Use IAM role for deploying serverless on an EC2


I am using a gitlab runner that is an EC2 to test and deploy my serverless code. I can’t figure out how to make serverless use my IAM role on the EC2 instance instead of using AWS access keys.

During the testing phase, I have to use the following line to set fake keys for the testing in the docker instance. If I eliminate this line, I get an error during my test that the keys are not available.

serverless config credentials --provider aws --key 1 --secret 2

Once the testing finishes it tries to run serverless deploy which of course fails because those keys are not real. How can I use the IAM role that is already on the EC2 instance? The role which is in place, currently has dynamoDB, lambda, cloudwatch, and xray full access. (I don’t use api gateway for my app). That should be enough, right?

(This is such a seemingly simple question, I’m sorry if it has already been asked but I was having a tough time searching the forums because there are so many posts about service roles for the things that serverless deploys so it was hard to differentiate those questions from the roles of instance that serverless runs on itself.)


You’ll also need permissions to create CloudWatch Logs, API Gateway, etc. The minimum permissions required to deploy using Serverless is often discussed and rarely resolved. That’s why most people use accounts with admin access.


Thanks for the reply- your comment makes it clear that I need to give the admin role to the EC2 server so that it can create all those cloudwatch logs and other stuff, which is great to know. Provided that I give the build server admin access then, how can I use a IAM role instead of an API access key?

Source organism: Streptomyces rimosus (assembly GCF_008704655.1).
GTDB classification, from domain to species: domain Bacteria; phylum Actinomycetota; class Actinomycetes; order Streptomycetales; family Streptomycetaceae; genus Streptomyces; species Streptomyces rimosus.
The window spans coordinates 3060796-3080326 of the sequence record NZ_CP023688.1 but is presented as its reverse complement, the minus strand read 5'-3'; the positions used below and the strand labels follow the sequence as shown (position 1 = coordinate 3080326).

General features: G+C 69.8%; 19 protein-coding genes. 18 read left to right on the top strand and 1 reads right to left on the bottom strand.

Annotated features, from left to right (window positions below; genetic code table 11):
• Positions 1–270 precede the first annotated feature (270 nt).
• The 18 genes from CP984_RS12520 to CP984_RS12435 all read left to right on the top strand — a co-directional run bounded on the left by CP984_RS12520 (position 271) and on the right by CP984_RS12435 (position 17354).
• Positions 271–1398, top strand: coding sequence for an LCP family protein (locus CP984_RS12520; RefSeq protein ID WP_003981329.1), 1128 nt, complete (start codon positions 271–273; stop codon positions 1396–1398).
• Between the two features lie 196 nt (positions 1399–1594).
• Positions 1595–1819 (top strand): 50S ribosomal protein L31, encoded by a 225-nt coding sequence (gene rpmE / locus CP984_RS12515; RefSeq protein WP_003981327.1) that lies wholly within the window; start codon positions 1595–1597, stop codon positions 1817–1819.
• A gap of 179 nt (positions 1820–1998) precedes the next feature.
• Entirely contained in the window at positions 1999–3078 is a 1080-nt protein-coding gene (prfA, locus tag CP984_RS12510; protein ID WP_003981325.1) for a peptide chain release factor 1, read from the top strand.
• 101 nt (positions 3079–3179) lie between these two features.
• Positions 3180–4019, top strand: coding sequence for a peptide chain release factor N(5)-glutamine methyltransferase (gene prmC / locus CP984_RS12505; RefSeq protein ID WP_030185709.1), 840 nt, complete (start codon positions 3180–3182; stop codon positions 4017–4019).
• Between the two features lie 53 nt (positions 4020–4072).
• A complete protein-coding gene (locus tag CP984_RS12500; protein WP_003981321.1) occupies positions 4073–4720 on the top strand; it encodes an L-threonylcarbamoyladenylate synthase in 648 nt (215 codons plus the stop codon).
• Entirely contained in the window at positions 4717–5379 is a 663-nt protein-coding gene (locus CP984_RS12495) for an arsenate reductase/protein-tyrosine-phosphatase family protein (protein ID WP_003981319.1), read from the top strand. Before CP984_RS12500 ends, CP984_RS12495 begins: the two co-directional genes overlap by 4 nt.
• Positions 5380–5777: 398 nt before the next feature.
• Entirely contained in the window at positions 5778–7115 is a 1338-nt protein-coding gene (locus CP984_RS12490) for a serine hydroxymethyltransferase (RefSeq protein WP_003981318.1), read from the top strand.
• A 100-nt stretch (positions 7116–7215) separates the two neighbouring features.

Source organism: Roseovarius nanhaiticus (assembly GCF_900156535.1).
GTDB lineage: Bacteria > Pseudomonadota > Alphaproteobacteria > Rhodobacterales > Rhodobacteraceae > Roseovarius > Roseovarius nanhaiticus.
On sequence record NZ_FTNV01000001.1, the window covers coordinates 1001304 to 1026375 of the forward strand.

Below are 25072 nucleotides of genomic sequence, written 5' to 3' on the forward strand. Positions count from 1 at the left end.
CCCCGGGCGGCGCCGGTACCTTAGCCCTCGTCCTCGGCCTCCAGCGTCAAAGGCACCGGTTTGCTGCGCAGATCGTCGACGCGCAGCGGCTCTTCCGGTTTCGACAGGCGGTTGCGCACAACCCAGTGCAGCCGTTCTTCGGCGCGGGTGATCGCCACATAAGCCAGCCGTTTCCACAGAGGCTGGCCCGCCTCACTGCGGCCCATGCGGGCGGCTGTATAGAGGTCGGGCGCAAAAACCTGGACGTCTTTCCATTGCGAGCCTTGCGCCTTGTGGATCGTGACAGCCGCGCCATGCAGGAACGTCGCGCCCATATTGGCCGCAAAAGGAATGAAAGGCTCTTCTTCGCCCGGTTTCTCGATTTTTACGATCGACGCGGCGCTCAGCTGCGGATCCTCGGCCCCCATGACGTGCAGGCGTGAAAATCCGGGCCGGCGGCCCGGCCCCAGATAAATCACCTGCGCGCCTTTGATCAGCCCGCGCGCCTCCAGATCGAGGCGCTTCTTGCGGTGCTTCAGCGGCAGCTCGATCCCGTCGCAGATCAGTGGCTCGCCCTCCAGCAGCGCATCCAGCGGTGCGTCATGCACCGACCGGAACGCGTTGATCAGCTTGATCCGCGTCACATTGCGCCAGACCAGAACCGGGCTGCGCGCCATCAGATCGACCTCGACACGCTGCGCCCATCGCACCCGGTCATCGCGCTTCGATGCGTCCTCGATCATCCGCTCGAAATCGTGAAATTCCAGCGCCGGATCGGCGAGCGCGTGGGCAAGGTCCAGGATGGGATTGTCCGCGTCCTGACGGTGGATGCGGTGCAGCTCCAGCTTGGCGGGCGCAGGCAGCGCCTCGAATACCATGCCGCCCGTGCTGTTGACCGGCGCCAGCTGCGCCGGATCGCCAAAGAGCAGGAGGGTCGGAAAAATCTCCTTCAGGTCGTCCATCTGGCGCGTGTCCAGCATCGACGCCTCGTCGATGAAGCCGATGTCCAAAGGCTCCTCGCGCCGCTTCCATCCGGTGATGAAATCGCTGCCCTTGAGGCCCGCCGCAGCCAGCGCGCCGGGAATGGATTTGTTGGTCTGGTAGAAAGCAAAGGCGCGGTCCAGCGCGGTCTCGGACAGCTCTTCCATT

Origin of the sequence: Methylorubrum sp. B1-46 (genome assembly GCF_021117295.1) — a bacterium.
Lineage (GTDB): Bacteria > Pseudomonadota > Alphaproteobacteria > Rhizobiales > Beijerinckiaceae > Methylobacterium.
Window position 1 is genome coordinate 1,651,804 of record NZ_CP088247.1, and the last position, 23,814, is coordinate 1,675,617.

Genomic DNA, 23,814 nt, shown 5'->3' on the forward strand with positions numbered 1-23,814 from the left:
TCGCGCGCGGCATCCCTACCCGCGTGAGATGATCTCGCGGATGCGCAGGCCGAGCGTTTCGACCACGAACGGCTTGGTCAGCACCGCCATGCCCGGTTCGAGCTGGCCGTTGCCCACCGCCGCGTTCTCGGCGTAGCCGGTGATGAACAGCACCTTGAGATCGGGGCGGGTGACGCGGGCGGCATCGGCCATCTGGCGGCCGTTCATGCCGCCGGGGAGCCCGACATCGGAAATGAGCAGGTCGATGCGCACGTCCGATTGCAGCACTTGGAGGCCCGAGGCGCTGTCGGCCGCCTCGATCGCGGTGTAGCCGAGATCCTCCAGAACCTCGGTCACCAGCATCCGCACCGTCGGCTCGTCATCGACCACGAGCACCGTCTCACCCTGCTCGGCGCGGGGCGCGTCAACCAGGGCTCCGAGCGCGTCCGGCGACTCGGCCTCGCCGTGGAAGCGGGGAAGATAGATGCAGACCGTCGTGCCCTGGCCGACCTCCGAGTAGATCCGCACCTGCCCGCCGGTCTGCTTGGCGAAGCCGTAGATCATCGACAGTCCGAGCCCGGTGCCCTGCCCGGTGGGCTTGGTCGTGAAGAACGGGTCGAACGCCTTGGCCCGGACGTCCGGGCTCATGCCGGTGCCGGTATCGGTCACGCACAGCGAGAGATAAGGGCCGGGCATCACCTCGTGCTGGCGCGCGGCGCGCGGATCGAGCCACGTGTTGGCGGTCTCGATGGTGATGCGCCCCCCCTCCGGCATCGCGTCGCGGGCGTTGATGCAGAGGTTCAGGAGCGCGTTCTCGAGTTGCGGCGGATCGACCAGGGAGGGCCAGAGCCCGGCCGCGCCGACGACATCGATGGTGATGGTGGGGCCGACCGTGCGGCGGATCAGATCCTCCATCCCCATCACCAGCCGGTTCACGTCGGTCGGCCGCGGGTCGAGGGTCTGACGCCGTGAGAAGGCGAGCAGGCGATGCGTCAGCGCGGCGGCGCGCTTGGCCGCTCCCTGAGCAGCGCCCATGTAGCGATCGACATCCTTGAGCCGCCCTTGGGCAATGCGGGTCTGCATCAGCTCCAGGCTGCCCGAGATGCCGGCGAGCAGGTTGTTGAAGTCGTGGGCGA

If your EC2 instance has an associated IAM role, then you can get temporary credentials to apply/set before deploying your serverless application. That way you wont have to store/set admin access key inside the ec2 instance.

To do this, you first need to have a user which is defined in the aws credentials file.

serverless config credentials --provider aws --key ABC --secret 12345 --profile MyBasicUserName

That user has basic access that only allows them to assume the role associated with the ec2 instance.

You need to edit the trust policy in the role and state that you want that user to assume the role, e.g.

  "Version": "2012-10-17",
  "Statement": [
      "Effect": "Allow",
      "Principal": {
        "Service": ""
      "Action": "sts:AssumeRole"
      "Effect": "Allow",
      "Principal": {
        "AWS": "arn:aws:iam::0123456789012:user/MyBasicUserName"
      "Action": "sts:AssumeRole"

When the user assumes the role, they can get temporary access keys, which allows all of the permissions allowed in the role.

$ aws sts assume-role --role-arn arn:aws:iam::0123456789012:role/MyEc2RoleName --role-session-name "RoleSession1" --profile MyBasicUserName

Now you just need to extract the AccessKeyId and SecretAccessKey to pass them into serverless, here’s a bash script to help:

temp_creds=$(aws sts assume-role --role-arn arn:aws:iam::0123456789012:role/MyEc2RoleName --role-session-name "RoleSession1" --query "Credentials.[AccessKeyId, SecretAccessKey]"  --output text)

echo temp_creds

IFS='   ' read -a parts <<< "$temp_creds"

export AWS_ACCESS_KEY_ID="${parts[0]}"
export AWS_SECRET_ACCESS_KEY="${parts[1]}"

serverless config credentials --provider aws --key $AWS_ACCESS_KEY_ID --secret $AWS_SECRET_ACCESS_KEY

(NOTE: the long space in the IFS=’ ’ line is a tab character, press ‘ctrl-v tab’ to create it)

I hope that helps.


I have since discovered that you can also get the temporary credentials through the ec2 instance using cURL, the credentials exist in instance metadata within the ec2 instance, to get them you do, e.g:


The credentials file actually needs the token too, so here is an alternative script to setup temporary credentials (WARNING: this will overwrite your default profile):

temp_creds=$(curl | jq -r '.AccessKeyId, .SecretAccessKey, .Token')

echo tempcreds are $temp_creds

IFS=" " readarray -t parts <<< "$temp_creds"

aws configure set aws_access_key_id "${parts[0]}"
aws configure set aws_secret_access_key "${parts[1]}"
aws configure set aws_session_token "${parts[2]}"

Note: you also need qr installed to parse the JSON returned from cURL


This is really amazing, thanks so much Pete for taking the time to reply. Your last post worked perfectly!